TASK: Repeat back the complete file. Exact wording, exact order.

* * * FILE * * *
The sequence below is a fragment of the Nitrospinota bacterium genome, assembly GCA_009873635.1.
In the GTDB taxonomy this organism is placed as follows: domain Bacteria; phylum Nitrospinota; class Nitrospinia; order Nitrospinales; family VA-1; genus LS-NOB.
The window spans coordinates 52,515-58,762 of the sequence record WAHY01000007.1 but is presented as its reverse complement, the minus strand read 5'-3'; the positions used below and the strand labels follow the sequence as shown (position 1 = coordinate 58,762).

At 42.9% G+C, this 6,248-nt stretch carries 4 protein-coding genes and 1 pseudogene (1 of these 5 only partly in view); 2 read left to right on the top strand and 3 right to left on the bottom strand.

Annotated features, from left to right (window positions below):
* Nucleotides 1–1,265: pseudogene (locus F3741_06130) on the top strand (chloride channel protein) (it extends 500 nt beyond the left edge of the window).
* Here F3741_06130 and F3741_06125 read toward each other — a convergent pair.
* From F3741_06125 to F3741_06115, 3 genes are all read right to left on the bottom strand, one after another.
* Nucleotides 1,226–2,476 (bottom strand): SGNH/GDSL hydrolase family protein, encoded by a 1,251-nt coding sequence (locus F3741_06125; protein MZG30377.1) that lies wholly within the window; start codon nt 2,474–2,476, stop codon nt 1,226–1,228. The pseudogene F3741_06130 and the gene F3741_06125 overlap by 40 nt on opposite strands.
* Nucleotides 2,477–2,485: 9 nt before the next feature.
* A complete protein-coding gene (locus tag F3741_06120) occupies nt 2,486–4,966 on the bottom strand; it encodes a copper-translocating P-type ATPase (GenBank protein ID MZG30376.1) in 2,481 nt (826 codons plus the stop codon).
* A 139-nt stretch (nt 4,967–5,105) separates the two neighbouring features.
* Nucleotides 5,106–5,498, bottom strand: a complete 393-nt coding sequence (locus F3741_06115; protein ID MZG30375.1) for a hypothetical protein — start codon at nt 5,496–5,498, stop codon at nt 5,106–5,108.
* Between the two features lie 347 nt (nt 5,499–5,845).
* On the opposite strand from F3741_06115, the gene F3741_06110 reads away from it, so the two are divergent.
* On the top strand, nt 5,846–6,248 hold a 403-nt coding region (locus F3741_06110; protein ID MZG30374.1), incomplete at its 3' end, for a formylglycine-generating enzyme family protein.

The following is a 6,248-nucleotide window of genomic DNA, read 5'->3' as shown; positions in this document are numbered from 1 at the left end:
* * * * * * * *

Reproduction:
The sequence below is a fragment of the Nitrospinota bacterium genome, assembly GCA_009873635.1.
In the GTDB taxonomy this organism is placed as follows: domain Bacteria; phylum Nitrospinota; class Nitrospinia; order Nitrospinales; family VA-1; genus LS-NOB.
The window spans coordinates 52,515-58,762 of the sequence record WAHY01000007.1 but is presented as its reverse complement, the minus strand read 5'-3'; the positions used below and the strand labels follow the sequence as shown (position 1 = coordinate 58,762).

At 42.9% G+C, this 6,248-nt stretch carries 4 protein-coding genes and 1 pseudogene (1 of these 5 only partly in view); 2 read left to right on the top strand and 3 right to left on the bottom strand.

Annotated features, from left to right (window positions below):
* Nucleotides 1–1,265: pseudogene (locus F3741_06130) on the top strand (chloride channel protein) (it extends 500 nt beyond the left edge of the window).
* Here F3741_06130 and F3741_06125 read toward each other — a convergent pair.
* From F3741_06125 to F3741_06115, 3 genes are all read right to left on the bottom strand, one after another.
* Nucleotides 1,226–2,476 (bottom strand): SGNH/GDSL hydrolase family protein, encoded by a 1,251-nt coding sequence (locus F3741_06125; protein MZG30377.1) that lies wholly within the window; start codon nt 2,474–2,476, stop codon nt 1,226–1,228. The pseudogene F3741_06130 and the gene F3741_06125 overlap by 40 nt on opposite strands.
* Nucleotides 2,477–2,485: 9 nt before the next feature.
* A complete protein-coding gene (locus tag F3741_06120) occupies nt 2,486–4,966 on the bottom strand; it encodes a copper-translocating P-type ATPase (GenBank protein ID MZG30376.1) in 2,481 nt (826 codons plus the stop codon).
* A 139-nt stretch (nt 4,967–5,105) separates the two neighbouring features.
* Nucleotides 5,106–5,498, bottom strand: a complete 393-nt coding sequence (locus F3741_06115; protein ID MZG30375.1) for a hypothetical protein — start codon at nt 5,496–5,498, stop codon at nt 5,106–5,108.
* Between the two features lie 347 nt (nt 5,499–5,845).
* On the opposite strand from F3741_06115, the gene F3741_06110 reads away from it, so the two are divergent.
* On the top strand, nt 5,846–6,248 hold a 403-nt coding region (locus F3741_06110; protein ID MZG30374.1), incomplete at its 3' end, for a formylglycine-generating enzyme family protein.

The following is a 6,248-nucleotide window of genomic DNA, read 5'->3' as shown; positions in this document are numbered from 1 at the left end: